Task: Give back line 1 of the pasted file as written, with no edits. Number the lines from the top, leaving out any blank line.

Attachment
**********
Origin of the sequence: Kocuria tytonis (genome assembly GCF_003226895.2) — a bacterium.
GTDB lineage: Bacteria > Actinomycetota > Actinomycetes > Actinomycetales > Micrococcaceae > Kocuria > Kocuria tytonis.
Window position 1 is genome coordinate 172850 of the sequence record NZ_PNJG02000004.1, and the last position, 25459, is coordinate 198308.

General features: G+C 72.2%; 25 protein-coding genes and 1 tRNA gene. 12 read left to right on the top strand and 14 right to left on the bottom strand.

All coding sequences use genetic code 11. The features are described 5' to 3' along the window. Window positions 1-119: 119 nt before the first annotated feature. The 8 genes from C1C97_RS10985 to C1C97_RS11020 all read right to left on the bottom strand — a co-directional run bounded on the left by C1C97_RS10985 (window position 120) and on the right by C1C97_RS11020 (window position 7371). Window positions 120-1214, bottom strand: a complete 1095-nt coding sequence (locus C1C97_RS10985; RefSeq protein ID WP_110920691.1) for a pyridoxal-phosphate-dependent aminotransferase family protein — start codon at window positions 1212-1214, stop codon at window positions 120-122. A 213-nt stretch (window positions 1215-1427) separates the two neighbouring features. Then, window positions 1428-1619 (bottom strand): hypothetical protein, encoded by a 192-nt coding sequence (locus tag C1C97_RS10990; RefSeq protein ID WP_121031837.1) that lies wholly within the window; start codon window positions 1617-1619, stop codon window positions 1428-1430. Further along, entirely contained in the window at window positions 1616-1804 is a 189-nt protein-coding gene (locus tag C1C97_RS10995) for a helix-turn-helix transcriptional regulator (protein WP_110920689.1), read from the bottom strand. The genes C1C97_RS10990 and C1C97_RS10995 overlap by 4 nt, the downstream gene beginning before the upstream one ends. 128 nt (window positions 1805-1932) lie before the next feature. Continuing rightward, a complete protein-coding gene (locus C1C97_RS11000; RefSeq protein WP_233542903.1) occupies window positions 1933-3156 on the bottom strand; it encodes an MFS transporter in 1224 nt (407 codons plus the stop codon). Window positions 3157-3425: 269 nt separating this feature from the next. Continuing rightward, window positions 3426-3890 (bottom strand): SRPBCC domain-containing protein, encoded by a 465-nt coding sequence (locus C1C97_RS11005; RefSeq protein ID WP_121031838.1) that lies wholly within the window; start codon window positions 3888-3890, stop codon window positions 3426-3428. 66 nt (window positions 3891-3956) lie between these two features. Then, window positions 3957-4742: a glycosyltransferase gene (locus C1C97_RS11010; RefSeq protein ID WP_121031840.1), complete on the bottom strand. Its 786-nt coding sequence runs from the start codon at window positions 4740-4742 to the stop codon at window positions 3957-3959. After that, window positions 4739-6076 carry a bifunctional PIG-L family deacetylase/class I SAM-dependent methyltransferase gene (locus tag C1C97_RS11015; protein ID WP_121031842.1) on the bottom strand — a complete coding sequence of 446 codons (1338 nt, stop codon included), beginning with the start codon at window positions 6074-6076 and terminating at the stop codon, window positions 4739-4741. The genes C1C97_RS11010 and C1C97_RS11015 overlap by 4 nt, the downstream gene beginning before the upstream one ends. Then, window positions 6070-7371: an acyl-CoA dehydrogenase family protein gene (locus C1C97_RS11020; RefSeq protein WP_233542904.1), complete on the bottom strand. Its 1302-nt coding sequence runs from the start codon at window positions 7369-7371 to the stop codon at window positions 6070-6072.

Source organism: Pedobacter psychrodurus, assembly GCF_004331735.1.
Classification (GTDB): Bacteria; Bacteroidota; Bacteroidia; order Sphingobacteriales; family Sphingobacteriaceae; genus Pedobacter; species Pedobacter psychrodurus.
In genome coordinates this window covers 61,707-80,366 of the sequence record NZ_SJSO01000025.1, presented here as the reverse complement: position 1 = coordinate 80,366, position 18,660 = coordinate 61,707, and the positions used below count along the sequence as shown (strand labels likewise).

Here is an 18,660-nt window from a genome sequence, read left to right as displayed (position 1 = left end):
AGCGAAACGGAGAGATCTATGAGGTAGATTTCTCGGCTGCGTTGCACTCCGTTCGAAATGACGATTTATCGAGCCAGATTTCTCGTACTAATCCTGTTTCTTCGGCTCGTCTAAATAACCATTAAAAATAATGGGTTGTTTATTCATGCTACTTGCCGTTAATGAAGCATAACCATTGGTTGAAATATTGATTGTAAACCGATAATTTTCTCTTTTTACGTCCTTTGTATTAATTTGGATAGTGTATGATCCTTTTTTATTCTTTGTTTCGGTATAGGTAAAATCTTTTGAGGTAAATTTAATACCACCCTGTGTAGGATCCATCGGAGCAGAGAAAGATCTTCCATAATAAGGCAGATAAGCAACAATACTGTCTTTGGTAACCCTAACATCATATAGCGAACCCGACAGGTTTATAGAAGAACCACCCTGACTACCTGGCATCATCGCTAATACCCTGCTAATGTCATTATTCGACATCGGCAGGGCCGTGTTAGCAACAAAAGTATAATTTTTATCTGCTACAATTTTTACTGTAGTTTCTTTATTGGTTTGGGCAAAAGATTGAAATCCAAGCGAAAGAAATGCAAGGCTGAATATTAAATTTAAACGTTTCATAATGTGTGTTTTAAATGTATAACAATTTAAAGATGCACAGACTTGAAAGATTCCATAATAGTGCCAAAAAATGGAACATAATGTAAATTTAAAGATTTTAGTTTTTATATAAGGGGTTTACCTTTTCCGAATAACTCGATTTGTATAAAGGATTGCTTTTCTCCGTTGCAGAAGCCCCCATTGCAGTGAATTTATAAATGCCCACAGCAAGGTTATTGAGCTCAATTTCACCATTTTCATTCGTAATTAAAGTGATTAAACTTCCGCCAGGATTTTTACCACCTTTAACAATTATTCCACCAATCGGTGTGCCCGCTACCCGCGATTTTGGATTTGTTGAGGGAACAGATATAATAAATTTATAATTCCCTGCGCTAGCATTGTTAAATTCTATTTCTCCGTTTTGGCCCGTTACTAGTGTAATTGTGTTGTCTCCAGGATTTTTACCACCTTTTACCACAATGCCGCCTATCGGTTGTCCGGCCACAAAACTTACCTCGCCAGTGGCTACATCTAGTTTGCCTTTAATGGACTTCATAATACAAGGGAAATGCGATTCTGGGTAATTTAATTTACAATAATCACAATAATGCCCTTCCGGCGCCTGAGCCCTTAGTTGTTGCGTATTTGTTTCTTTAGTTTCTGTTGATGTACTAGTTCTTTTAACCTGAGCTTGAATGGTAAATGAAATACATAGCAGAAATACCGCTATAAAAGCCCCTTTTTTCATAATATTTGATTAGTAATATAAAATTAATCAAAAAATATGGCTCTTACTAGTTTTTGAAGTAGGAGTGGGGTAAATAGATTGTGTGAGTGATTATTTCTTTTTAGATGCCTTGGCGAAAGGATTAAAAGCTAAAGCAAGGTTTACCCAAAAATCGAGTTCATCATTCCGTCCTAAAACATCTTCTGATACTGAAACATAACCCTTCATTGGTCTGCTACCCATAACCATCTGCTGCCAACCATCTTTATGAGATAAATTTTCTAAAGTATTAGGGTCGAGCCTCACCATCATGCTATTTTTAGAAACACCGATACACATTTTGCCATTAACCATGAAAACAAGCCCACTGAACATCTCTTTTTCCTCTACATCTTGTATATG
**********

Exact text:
Origin of the sequence: Kocuria tytonis (genome assembly GCF_003226895.2) — a bacterium.